It was the first and only university-based, ongoing polling service exclusively devoted to the multi-billion dollar sports industry, and its findings serve as a barometer of public opinion on the many important issues confronting sport today.
The Seton Hall Sports Poll is sponsored by The Sharkey Institute and brought to you by the Stillman School of Business’ Center for Sport Management, which is under the direction of Professor Charles Grantham, former executive director of the National Basketball Players Association.
With the help of other experts from the Stillman School of Business, Center for Sport Management, and a host of outside consultants from the polling community, the Seton Hall Sport Poll’s findings have achieved a tremendous amount of national and international exposure.
The Seton Hall Sports Poll conforms to the Standards of Disclosure of the National Council on Public Polls and has been chosen for inclusion in iPoll by Cornell’s Roper Center for Public Opinion Research. Its findings have been published everywhere from USA Today, ESPN, CNBC, The New York Times, Washington Post, The Wall Street Journal, 538.com, AP and Reuters to CNBC, NPR, Fox News, Yahoo Finance and many points in between.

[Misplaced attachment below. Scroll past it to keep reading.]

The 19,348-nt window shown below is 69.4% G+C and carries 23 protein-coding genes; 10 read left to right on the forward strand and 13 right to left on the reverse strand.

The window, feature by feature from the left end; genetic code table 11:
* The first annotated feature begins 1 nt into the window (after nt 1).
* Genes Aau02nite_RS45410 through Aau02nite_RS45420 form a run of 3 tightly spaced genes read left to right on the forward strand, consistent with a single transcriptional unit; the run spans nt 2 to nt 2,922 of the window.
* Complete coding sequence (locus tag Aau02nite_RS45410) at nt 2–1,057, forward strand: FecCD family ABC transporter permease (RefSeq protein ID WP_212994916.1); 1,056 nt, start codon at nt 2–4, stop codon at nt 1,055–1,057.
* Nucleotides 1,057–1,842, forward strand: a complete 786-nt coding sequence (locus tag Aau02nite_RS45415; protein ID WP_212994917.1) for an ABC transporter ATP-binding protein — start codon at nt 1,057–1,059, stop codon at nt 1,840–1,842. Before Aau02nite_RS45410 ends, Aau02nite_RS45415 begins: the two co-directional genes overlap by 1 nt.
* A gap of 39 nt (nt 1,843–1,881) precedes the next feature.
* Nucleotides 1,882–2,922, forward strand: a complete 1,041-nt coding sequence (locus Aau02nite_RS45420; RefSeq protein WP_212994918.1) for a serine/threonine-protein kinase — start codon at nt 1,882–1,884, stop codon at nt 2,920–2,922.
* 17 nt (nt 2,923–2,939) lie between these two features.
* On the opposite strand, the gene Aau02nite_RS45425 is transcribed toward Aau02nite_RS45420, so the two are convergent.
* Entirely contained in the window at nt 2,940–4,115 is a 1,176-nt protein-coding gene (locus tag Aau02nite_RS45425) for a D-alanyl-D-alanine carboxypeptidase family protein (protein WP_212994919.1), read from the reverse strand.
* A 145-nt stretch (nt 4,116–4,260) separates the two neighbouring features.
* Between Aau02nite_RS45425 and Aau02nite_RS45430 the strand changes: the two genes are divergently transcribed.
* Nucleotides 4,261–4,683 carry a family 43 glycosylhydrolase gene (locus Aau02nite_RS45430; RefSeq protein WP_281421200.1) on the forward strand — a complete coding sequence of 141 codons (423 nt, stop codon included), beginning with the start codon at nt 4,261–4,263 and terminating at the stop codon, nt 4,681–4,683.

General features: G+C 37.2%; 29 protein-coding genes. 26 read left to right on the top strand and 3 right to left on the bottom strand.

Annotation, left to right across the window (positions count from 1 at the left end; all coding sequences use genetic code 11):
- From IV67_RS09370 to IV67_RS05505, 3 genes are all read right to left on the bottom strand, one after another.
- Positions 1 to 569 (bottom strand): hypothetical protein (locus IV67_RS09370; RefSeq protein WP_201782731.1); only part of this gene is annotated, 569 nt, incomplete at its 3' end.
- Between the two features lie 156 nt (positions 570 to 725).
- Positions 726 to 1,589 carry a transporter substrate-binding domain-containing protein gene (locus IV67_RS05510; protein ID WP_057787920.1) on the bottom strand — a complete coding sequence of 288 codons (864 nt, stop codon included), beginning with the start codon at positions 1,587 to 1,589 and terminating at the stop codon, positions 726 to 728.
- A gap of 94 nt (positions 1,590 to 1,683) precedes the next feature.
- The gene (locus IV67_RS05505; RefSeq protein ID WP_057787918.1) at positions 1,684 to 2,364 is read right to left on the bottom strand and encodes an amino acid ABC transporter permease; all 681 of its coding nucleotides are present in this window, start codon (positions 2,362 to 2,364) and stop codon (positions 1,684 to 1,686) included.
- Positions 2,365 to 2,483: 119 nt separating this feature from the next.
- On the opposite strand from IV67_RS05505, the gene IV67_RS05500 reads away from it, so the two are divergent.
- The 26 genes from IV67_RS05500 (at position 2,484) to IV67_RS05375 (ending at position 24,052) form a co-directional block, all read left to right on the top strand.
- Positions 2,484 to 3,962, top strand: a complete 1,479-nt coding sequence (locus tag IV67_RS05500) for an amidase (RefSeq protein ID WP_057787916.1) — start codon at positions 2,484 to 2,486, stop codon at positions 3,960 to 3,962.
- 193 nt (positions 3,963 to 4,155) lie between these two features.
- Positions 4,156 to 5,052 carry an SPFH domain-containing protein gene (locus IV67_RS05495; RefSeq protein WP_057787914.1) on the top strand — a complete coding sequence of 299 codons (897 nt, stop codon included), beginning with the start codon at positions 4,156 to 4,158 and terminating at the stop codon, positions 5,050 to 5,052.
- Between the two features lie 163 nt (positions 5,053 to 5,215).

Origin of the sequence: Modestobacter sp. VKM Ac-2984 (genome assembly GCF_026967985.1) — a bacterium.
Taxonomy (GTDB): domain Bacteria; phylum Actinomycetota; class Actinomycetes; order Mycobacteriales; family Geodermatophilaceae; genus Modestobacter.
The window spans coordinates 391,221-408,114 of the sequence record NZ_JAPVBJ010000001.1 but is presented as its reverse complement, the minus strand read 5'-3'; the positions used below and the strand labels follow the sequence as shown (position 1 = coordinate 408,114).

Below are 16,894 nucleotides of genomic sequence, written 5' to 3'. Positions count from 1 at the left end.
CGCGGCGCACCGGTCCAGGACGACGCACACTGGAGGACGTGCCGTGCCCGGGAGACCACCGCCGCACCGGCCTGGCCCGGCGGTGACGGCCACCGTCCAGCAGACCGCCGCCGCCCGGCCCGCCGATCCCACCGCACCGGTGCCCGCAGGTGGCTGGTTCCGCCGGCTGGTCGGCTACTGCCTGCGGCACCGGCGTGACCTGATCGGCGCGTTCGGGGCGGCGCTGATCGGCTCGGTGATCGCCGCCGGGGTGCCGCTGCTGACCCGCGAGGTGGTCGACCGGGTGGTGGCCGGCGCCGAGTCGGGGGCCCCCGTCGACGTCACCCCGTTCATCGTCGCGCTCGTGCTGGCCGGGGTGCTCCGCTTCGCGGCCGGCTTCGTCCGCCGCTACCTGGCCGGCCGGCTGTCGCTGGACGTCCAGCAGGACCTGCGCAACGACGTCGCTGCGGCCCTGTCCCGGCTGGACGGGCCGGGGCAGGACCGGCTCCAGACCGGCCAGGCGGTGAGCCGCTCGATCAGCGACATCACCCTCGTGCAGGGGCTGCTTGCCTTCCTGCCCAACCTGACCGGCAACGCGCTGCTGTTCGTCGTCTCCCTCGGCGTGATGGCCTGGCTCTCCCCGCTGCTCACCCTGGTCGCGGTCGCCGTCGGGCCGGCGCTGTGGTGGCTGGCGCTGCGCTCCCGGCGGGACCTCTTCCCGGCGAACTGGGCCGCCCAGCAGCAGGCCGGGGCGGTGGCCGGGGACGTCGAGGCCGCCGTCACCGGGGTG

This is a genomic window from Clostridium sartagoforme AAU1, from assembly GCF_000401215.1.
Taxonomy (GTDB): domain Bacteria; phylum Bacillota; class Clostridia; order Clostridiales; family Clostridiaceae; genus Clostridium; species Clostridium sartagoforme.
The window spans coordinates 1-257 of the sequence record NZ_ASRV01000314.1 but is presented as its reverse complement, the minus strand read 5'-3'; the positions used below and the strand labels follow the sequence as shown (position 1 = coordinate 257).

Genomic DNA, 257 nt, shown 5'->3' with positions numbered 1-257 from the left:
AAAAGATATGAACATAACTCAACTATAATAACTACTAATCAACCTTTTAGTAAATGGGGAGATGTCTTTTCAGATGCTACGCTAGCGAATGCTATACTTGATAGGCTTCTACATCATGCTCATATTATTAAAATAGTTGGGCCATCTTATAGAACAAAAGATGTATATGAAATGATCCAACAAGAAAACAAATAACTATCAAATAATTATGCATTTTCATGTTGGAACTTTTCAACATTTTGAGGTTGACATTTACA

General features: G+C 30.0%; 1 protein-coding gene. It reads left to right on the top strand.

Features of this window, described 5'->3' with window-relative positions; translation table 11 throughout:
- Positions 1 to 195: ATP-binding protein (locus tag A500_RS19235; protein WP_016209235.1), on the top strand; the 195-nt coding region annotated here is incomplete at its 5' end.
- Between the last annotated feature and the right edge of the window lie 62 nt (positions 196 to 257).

The polling service covers topical matters with great immediacy and also takes a broader overview of sports issues of general interest to society. Public funding and tax breaks for stadiums and franchises, sports gambling, labor disputes, social justice issues, role models, ethical behavior, drug testing, legislative issues, franchise movements, equality for women’s sports and the leagues’ and the public’s response to COVID-19 are all examples of important cultural questions emanating from the sport universe that have been and will continue to be explored by the Seton Hall Sports Poll. As a multi-billion dollar industry, the world of sports touches almost every aspect of our lives– and is often a harbinger of larger national trends.
Corporations, leagues and special interest groups have and will be invited to commission the polling service for their own research needs.